Consumer goods firms lead US stocks slightly higher

FILE - This Tuesday, Oct. 25, 2016, file photo shows the New York Stock Exchange at sunset, in lower Manhattan. Global stocks fell Monday, Nov. 13, 2017, as investors became more cautious after several market indexes hit record highs in the past week. (AP Photo/Mary Altaffer, File)

U.S. stock indexes edged higher in afternoon trading Monday as investors sized up a batch of corporate deal news. Mattel soared on a report that Hasbro offered to buy the rival toymaker. Consumer and household goods companies posted some of the biggest gains, offsetting losses by industrial and energy stocks.

KEEPING SCORE: The Standard & Poor’s 500 index rose 2 points, or 0.1 percent, at 2,585 as of 2:15 p.m. Eastern time. The Dow Jones industrial average gained 29 points, or 0.1 percent, to 23,451. The Nasdaq composite added 7 points, or 0.1 percent, to 6,758.

LET’S PLAY TOGETHER: Toymaker Mattel soared 21 percent following a report that rival Hasbro made an offer to buy the company. Mattel was the biggest gainer in the S&P 500, climbing $3.07 to $17.69. Hasbro added $5.30, or 5.8 percent, to $96.75. More stocks fell than rose on the New York Stock Exchange.

SHOPPING FOR MALLS: GGP jumped 8.4 percent after Brookfield Property Partners offered to buy the rest of shopping mall owner for $14 billion, or $23 a share. Shares in GGP rose $1.87 to $24.07.

NO, THANKS: Qualcomm rose 3.2 percent after the company rejected an unsolicited takeover offer from Broadcom worth $103 billion, or $70 a share, saying the proposal is significantly undervalued and that a tie-up between the massive chipmakers would face substantial regulatory resistance. Shares in Qualcomm added $2.09 to $66.66. Broadcom fell 96 cents to $264.

EAT ‘EM UP: Tyson Foods rose 1.6 percent after the meat producer posted a larger profit and greater sales than analysts had expected. The stock added $1.16 to $75.30.

CONSUMER FRIENDLY: Consumer and household goods companies were among the big gainers. J. M. Smucker rose $1.98, or 1.9 percent, to $106.10.

GE DIVIDEND: General Electric slumped 8 percent after it said that it will slash its dividend in half to 12 cents per share, starting next month. The company also released annual profit projections that were well below what Wall Street had been expecting. Chairman and CEO John Flannery, speaking to investors gathered in Boston, said the cost-cutting maneuver is part of the measures GE will undertake to make the company simpler and stronger. The stock was the biggest decliner in the S&P 500, losing $1.64 to $18.85.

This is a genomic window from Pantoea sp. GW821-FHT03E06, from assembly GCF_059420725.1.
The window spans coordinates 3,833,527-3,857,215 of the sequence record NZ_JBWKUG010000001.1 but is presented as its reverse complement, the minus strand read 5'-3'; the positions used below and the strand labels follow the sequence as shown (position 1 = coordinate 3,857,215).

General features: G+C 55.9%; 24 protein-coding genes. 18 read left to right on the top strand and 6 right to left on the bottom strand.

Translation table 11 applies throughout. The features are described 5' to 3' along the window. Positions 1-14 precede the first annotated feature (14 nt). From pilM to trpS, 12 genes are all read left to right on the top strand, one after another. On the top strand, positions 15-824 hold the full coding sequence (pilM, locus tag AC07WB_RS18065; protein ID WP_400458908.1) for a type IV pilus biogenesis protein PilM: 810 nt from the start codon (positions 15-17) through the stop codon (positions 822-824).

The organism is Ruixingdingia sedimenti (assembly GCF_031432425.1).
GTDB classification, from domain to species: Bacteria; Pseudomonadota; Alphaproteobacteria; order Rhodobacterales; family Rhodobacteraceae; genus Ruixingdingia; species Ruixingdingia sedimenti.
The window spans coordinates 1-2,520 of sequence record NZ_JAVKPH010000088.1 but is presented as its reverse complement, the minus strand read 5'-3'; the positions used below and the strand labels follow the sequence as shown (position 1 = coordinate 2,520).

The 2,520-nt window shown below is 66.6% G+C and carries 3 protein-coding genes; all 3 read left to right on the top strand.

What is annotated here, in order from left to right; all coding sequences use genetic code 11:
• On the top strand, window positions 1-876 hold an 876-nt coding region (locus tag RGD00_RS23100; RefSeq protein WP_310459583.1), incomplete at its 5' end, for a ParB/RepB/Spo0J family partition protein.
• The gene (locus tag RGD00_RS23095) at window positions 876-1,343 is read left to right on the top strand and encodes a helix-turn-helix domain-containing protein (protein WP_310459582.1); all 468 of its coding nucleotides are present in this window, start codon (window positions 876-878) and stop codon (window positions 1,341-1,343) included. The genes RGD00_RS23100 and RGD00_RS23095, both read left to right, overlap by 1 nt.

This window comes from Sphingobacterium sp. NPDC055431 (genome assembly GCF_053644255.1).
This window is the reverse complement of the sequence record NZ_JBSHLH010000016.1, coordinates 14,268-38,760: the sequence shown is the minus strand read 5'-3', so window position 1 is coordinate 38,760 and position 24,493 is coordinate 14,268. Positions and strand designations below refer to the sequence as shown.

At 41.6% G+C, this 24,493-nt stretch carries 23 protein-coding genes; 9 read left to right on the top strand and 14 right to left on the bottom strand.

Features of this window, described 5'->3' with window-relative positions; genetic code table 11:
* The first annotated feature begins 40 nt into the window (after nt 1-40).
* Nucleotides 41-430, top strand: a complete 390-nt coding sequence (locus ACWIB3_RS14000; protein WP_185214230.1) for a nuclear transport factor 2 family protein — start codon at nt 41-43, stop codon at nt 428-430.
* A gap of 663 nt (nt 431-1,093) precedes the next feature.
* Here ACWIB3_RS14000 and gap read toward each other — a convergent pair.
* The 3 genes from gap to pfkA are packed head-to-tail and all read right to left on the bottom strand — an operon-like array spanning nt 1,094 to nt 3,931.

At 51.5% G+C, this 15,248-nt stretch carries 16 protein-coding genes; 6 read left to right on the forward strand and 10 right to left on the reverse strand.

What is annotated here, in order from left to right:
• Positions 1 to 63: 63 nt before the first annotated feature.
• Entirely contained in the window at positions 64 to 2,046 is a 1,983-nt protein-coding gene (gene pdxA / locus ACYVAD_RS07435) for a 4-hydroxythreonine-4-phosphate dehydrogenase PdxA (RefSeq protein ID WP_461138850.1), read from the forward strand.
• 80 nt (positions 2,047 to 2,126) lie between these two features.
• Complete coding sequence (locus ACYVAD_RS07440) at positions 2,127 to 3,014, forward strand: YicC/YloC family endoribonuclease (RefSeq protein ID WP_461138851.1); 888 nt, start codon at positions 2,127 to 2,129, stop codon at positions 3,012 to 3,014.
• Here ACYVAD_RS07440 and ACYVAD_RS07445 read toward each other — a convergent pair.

MORE ASSETS: WisdomTree Investments fell 5.4 percent after the asset management company said it will pay $611 million to buy a European division of ETF Securities. Shares in WisdomTree shed 64 cents to $11.30.

BONDS: Bond prices rose. The yield on the 10-year Treasury note slipped to 2.39 percent from 2.40 percent late Friday.

OIL: Benchmark U.S. crude declined 5 cents to $56.69 per barrel on the New York Mercantile Exchange. Brent crude, used to price international oils, was down 38 cents to $63.14 in London.

Energy companies were trading broadly lower. Newfield Exploration slid $1.11, or 3.3 percent, to $32.21.

METALS: Gold rose $4.70 to $1,278.90 an ounce. Silver added 18 cents to $16.05 an ounce. Copper gained 4 cents to $3.12 a pound.

CURRENCIES: The dollar rose to 113.60 yen from 113.54 yen on Friday. The euro strengthened to $1.1667 from $1.1618. The pound slid to $1.3110 from $1.3126 as investors worried that British Prime Minister Theresa May is facing a rebellion within her own party over the handling of the Brexit talks.

MARKETS OVERSEAS: In Europe, Germany’s DAX shed 0.4 percent, while France’s CAC 40 fell 0.7 percent. London’s FTSE 100 slid 0.2 percent. In Asia, Tokyo’s Nikkei 225 fell 1.3 percent, while Hong Kong’s Hang Seng gained 0.2 percent. Seoul’s Kospi slid 0.5 percent. Sydney’s S&P-ASX 200 fell 0.1 percent. India’s Sensex lost 0.4 percent. Benchmarks in New Zealand and Jakarta rose, while Taiwan and Singapore declined.

Leave a Reply

Fill in your details below or click an icon to log in:

WordPress.com Logo

You are commenting using your WordPress.com account. Log Out / Change )

Twitter picture

You are commenting using your Twitter account. Log Out / Change )

Facebook photo

You are commenting using your Facebook account. Log Out / Change )

Google+ photo

You are commenting using your Google+ account. Log Out / Change )

Connecting to %s